Rule 3.111. Providing Counsel to Indigents
(a) When Counsel Provided. A person entitled to appointment of counsel as provided herein shall have counsel appointed when the person is formally charged with an offense, or as soon as feasible after custodial restraint, or at the first appearance before a committing judge, whichever occurs earliest.
(b) Cases Applicable.
(1) Counsel shall be provided to indigent persons in all prosecutions for offenses punishable by incarceration including appeals from the conviction thereof. In the discretion of the court, counsel does not have to be provided to an indigent person in a prosecution for a misdemeanor or violation of a municipal ordinance if the judge, at least 15 days prior to trial, files in the cause a written order of no incarceration certifying that the defendant will not be incarcerated in the case pending trial or probation violation hearing, or as part of a sentence after trial, guilty or nolo contendere plea, or probation revocation. This 15-day requirement may be waived by the defendant or defense counsel.
(A) If the court issues an order of no incarceration after counsel has been appointed to represent the defendant, the court may discharge appointed counsel unless the defendant is incarcerated or the defendant would be substantially disadvantaged by the discharge of appointed counsel.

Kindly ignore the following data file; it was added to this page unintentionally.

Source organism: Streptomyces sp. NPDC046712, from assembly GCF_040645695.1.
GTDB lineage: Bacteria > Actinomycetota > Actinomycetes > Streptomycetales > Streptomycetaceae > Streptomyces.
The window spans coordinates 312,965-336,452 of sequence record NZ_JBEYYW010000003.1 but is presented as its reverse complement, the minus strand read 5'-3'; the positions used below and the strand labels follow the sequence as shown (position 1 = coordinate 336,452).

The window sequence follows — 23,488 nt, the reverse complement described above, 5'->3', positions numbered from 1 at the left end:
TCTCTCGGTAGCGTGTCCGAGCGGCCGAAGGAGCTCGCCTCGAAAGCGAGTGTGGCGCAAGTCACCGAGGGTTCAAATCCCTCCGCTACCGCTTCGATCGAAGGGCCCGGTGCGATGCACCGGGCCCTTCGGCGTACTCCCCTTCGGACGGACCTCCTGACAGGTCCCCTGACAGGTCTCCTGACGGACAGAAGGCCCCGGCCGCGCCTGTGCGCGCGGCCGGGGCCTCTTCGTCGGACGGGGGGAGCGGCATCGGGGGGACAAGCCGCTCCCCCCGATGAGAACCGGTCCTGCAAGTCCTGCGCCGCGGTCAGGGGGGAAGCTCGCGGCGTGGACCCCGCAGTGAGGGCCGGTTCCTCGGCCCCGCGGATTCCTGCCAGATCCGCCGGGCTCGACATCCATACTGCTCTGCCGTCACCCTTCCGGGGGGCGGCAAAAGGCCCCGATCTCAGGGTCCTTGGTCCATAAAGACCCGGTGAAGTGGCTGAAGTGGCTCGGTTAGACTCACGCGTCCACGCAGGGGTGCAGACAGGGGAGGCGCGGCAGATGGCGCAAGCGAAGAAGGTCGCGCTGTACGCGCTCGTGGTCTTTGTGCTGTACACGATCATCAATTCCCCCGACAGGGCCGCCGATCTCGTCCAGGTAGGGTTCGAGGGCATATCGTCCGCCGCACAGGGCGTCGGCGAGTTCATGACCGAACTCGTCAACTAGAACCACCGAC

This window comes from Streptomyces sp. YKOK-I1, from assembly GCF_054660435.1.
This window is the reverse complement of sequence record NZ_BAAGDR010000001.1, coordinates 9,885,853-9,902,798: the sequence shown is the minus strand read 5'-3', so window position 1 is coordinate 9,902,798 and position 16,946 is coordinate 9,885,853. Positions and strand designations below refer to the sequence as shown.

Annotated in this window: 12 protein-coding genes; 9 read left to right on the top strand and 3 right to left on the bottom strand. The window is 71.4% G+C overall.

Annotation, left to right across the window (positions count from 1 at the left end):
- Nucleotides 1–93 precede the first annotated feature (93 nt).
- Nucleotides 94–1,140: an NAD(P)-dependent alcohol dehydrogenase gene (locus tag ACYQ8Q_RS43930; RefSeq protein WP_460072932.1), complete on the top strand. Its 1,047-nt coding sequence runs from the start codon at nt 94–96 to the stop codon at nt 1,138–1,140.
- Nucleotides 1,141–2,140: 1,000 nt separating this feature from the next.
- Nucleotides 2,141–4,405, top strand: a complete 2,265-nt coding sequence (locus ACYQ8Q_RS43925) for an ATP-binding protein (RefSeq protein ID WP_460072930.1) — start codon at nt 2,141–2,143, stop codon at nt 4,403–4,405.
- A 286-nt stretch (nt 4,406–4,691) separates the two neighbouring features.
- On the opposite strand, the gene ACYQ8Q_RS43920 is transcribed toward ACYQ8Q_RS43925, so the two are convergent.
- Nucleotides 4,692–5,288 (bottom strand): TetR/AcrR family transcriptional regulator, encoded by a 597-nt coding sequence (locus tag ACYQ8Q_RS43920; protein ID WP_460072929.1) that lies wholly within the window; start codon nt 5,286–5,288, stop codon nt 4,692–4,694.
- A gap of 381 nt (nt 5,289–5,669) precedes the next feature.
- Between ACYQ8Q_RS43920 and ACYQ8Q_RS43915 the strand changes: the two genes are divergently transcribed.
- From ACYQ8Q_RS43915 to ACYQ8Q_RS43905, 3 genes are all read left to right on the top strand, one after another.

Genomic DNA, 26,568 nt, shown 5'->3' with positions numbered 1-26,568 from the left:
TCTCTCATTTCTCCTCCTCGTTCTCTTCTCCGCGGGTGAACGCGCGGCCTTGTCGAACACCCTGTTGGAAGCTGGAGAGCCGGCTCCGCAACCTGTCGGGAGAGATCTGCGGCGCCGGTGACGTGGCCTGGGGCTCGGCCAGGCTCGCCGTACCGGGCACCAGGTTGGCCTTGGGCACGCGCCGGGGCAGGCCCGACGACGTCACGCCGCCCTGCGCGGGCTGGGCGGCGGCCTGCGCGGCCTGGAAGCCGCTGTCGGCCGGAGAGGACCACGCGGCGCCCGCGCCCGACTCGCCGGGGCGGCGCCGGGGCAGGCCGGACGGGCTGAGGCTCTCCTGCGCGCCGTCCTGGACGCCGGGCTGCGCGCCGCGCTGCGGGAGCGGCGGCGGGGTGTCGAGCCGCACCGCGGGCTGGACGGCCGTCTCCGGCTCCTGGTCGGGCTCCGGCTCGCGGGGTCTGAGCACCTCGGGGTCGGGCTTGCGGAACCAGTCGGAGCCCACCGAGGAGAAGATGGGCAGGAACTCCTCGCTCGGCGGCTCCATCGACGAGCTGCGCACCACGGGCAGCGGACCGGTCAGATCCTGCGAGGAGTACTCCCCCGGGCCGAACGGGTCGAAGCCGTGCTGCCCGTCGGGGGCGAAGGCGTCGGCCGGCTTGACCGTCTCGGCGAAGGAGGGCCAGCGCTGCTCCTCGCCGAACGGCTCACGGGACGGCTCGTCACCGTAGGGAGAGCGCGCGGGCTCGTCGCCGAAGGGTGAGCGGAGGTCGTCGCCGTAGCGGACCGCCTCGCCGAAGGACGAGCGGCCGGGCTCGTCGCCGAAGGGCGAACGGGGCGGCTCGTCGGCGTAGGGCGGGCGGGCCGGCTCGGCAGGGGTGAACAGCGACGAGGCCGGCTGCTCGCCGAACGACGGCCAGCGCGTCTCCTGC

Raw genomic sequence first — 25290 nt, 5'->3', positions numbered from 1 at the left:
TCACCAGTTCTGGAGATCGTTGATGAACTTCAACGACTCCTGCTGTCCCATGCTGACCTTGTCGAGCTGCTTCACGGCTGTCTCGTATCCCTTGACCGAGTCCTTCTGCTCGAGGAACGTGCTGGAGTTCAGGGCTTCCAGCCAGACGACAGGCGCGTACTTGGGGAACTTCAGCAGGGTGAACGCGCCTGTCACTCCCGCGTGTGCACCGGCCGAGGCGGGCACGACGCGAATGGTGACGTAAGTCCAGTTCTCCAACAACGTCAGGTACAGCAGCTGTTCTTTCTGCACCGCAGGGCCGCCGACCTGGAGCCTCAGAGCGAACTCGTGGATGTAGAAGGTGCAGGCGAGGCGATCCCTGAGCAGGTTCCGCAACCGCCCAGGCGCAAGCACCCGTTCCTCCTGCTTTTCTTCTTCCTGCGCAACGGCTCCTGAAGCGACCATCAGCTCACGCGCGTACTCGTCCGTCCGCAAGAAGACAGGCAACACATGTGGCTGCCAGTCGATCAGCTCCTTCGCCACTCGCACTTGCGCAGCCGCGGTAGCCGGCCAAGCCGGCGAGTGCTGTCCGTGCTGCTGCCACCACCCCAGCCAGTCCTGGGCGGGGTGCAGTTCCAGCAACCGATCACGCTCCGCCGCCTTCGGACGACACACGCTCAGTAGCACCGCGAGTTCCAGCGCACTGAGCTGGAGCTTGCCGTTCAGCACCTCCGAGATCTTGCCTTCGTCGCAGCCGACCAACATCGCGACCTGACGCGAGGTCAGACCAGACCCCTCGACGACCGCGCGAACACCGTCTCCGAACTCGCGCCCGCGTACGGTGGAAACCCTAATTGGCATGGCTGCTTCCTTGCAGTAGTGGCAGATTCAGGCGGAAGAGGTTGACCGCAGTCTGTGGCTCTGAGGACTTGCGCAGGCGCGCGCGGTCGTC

(B) If the court determines that the defendant would be substantially disadvantaged by the discharge of appointed counsel, the court shall either:
(i) not discharge appointed counsel; or
(ii) discharge appointed counsel and allow the defendant a reasonable time to obtain private counsel, or if the defendant elects to represent himself or herself, a reasonable time to prepare for trial.
(C) If the court withdraws its order of no incarceration, it shall immediately appoint counsel if the defendant is otherwise eligible for the services of the public defender. The court may not withdraw its order of no incarceration once the defendant has been found guilty or pled nolo contendere.
(2) Counsel may be provided to indigent persons in all proceedings arising from the initiation of a criminal action against a defendant, including postconviction proceedings and appeals therefrom, extradition proceedings, mental competency proceedings, and other proceedings that are adversary in nature, regardless of the designation of the court in which they occur or the classification of the proceedings as civil or criminal.
(3) Counsel may be provided to a partially indigent person on request, provided that the person shall defray that portion of the cost of representation and the reasonable costs of investigation as he or she is able without substantial hardship to the person or the person’s family, as directed by the court.